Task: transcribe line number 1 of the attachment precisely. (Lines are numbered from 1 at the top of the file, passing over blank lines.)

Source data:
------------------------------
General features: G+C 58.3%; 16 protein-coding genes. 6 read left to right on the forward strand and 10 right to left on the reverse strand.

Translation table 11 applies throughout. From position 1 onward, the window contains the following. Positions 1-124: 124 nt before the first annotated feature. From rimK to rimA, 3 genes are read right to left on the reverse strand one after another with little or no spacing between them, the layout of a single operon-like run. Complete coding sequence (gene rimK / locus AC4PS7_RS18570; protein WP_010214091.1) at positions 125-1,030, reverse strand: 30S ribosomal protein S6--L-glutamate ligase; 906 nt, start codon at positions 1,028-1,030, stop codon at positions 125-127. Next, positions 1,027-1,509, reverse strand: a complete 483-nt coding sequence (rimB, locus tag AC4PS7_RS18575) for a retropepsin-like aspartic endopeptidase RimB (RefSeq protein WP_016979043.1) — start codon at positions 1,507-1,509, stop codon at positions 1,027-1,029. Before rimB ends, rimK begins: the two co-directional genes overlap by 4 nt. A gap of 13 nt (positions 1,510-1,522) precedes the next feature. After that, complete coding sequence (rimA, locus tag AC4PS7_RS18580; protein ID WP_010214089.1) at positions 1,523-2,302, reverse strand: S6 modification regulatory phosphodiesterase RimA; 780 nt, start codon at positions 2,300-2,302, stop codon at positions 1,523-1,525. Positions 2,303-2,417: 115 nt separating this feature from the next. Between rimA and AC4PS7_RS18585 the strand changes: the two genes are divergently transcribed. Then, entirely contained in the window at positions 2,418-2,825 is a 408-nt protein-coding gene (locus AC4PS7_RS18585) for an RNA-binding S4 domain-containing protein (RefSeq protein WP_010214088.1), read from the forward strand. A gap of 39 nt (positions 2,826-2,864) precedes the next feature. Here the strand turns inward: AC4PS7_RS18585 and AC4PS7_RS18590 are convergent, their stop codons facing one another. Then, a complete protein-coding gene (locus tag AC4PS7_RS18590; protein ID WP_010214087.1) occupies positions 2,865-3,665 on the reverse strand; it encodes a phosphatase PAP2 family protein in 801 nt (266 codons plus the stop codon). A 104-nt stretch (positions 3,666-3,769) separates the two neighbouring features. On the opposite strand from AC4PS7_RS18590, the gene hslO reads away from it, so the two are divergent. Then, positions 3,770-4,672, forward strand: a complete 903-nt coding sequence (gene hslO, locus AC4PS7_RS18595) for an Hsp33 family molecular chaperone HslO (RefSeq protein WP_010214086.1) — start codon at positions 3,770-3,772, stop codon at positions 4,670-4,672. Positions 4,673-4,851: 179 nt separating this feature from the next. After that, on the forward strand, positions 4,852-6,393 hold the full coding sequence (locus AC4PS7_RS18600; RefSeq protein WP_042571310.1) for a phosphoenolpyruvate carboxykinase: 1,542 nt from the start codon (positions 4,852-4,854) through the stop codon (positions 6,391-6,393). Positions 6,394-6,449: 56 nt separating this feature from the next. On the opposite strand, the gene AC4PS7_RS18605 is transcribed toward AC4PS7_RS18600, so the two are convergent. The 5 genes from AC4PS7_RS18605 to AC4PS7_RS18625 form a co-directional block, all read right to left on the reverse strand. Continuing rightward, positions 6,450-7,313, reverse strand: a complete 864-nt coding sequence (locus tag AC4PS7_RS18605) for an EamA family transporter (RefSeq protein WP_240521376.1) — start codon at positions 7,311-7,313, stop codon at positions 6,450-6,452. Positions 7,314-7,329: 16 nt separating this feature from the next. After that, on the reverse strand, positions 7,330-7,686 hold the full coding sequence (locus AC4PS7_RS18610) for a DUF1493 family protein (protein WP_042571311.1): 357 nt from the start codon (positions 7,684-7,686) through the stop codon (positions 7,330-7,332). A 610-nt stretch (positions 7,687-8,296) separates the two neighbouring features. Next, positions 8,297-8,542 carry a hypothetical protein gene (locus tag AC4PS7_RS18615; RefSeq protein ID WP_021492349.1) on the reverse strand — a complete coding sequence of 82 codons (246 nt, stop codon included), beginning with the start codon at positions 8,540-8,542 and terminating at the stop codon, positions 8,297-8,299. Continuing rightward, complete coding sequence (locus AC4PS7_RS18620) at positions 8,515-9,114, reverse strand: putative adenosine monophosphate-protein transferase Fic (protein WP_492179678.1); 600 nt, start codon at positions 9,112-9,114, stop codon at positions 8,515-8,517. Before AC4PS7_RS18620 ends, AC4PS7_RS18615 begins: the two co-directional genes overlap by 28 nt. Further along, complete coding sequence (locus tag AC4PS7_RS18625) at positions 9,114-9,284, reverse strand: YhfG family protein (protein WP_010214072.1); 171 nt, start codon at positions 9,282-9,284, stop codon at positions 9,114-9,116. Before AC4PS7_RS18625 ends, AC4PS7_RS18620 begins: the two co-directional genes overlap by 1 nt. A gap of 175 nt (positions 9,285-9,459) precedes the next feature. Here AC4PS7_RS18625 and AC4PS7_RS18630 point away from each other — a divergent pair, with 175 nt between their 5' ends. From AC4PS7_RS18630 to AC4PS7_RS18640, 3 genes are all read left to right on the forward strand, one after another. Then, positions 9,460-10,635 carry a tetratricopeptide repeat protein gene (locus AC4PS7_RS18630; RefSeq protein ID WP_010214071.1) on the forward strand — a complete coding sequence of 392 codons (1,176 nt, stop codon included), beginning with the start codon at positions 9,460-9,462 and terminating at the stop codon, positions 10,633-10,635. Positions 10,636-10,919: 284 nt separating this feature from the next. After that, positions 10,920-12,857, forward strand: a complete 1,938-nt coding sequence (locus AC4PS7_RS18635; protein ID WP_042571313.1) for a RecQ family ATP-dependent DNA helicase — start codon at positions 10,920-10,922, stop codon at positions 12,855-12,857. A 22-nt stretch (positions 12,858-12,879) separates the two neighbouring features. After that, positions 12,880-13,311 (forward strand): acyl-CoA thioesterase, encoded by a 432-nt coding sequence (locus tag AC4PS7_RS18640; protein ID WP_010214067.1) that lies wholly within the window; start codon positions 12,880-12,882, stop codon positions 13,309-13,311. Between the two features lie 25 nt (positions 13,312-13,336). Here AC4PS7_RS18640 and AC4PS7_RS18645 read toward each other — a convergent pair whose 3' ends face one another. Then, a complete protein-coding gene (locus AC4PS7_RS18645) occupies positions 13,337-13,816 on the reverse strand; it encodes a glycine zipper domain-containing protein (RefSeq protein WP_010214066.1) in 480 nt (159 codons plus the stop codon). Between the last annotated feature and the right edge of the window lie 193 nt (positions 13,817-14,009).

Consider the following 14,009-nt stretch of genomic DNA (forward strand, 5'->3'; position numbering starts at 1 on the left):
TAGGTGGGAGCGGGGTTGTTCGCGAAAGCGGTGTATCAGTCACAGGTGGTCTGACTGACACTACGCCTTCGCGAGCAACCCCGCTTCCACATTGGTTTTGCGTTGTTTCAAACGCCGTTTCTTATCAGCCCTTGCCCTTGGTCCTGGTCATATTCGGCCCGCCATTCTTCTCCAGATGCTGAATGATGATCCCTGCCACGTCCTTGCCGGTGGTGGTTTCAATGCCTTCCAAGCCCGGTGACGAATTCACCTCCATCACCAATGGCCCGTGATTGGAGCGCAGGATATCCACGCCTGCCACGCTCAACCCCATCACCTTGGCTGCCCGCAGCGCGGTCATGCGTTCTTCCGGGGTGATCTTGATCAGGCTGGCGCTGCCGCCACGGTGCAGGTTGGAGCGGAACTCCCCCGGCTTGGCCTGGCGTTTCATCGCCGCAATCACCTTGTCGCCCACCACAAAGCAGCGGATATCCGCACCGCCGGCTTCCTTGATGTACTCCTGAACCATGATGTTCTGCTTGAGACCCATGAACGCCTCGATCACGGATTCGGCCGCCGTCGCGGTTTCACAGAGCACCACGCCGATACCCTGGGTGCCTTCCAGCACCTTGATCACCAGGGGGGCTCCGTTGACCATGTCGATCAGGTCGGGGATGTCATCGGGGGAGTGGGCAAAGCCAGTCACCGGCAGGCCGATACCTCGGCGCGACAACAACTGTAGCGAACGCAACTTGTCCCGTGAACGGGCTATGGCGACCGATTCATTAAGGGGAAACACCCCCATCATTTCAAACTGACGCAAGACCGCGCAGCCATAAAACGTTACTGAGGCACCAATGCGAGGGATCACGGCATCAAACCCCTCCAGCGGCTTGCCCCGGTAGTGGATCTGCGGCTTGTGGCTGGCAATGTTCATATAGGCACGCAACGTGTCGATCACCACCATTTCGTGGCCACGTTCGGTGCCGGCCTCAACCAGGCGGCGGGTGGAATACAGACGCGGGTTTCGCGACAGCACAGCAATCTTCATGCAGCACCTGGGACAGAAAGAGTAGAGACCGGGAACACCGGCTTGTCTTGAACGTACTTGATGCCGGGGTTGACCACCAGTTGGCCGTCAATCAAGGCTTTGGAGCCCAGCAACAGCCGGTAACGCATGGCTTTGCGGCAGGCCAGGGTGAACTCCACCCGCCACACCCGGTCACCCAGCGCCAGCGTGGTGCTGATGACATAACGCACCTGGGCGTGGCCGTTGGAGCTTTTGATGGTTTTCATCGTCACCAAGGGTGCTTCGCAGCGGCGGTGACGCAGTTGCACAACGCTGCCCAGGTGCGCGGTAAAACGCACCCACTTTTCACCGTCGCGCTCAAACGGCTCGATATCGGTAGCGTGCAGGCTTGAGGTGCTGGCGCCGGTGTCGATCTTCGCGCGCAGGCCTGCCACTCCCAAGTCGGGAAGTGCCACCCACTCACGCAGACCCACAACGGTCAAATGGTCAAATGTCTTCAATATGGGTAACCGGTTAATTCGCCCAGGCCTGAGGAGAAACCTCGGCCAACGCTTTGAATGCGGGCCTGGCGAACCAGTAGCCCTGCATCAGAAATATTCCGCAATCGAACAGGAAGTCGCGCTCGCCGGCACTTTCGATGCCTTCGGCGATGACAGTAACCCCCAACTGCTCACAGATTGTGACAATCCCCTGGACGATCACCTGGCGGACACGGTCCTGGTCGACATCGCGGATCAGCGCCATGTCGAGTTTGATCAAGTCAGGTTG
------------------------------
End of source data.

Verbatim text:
General features: G+C 58.3%; 16 protein-coding genes. 6 read left to right on the forward strand and 10 right to left on the reverse strand.